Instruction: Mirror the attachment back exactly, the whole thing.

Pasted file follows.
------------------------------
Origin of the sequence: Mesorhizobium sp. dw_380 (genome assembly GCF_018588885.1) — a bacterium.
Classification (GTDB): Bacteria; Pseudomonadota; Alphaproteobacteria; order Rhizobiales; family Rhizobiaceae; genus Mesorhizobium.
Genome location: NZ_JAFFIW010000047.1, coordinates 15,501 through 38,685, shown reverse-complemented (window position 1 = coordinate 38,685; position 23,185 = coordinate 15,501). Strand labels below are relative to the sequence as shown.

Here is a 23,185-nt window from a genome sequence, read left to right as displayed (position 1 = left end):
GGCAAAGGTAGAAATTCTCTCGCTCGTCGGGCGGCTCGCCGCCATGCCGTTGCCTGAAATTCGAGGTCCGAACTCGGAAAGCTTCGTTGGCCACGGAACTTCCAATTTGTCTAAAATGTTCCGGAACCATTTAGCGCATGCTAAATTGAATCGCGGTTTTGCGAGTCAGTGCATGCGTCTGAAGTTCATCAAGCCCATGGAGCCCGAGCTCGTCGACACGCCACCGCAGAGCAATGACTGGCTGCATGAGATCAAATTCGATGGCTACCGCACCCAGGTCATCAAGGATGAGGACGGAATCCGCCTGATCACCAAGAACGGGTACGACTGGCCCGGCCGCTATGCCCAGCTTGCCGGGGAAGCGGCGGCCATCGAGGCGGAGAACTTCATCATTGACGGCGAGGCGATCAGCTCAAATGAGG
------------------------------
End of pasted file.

Origin of the sequence: Mesorhizobium sp. dw_380 (genome assembly GCF_018588885.1) — a bacterium.
Classification (GTDB): Bacteria; Pseudomonadota; Alphaproteobacteria; order Rhizobiales; family Rhizobiaceae; genus Mesorhizobium.
Genome location: NZ_JAFFIW010000047.1, coordinates 15,501 through 38,685, shown reverse-complemented (window position 1 = coordinate 38,685; position 23,185 = coordinate 15,501). Strand labels below are relative to the sequence as shown.

Here is a 23,185-nt window from a genome sequence, read left to right as displayed (position 1 = left end):
GGCAAAGGTAGAAATTCTCTCGCTCGTCGGGCGGCTCGCCGCCATGCCGTTGCCTGAAATTCGAGGTCCGAACTCGGAAAGCTTCGTTGGCCACGGAACTTCCAATTTGTCTAAAATGTTCCGGAACCATTTAGCGCATGCTAAATTGAATCGCGGTTTTGCGAGTCAGTGCATGCGTCTGAAGTTCATCAAGCCCATGGAGCCCGAGCTCGTCGACACGCCACCGCAGAGCAATGACTGGCTGCATGAGATCAAATTCGATGGCTACCGCACCCAGGTCATCAAGGATGAGGACGGAATCCGCCTGATCACCAAGAACGGGTACGACTGGCCCGGCCGCTATGCCCAGCTTGCCGGGGAAGCGGCGGCCATCGAGGCGGAGAACTTCATCATTGACGGCGAGGCGATCAGCTCAAATGAGG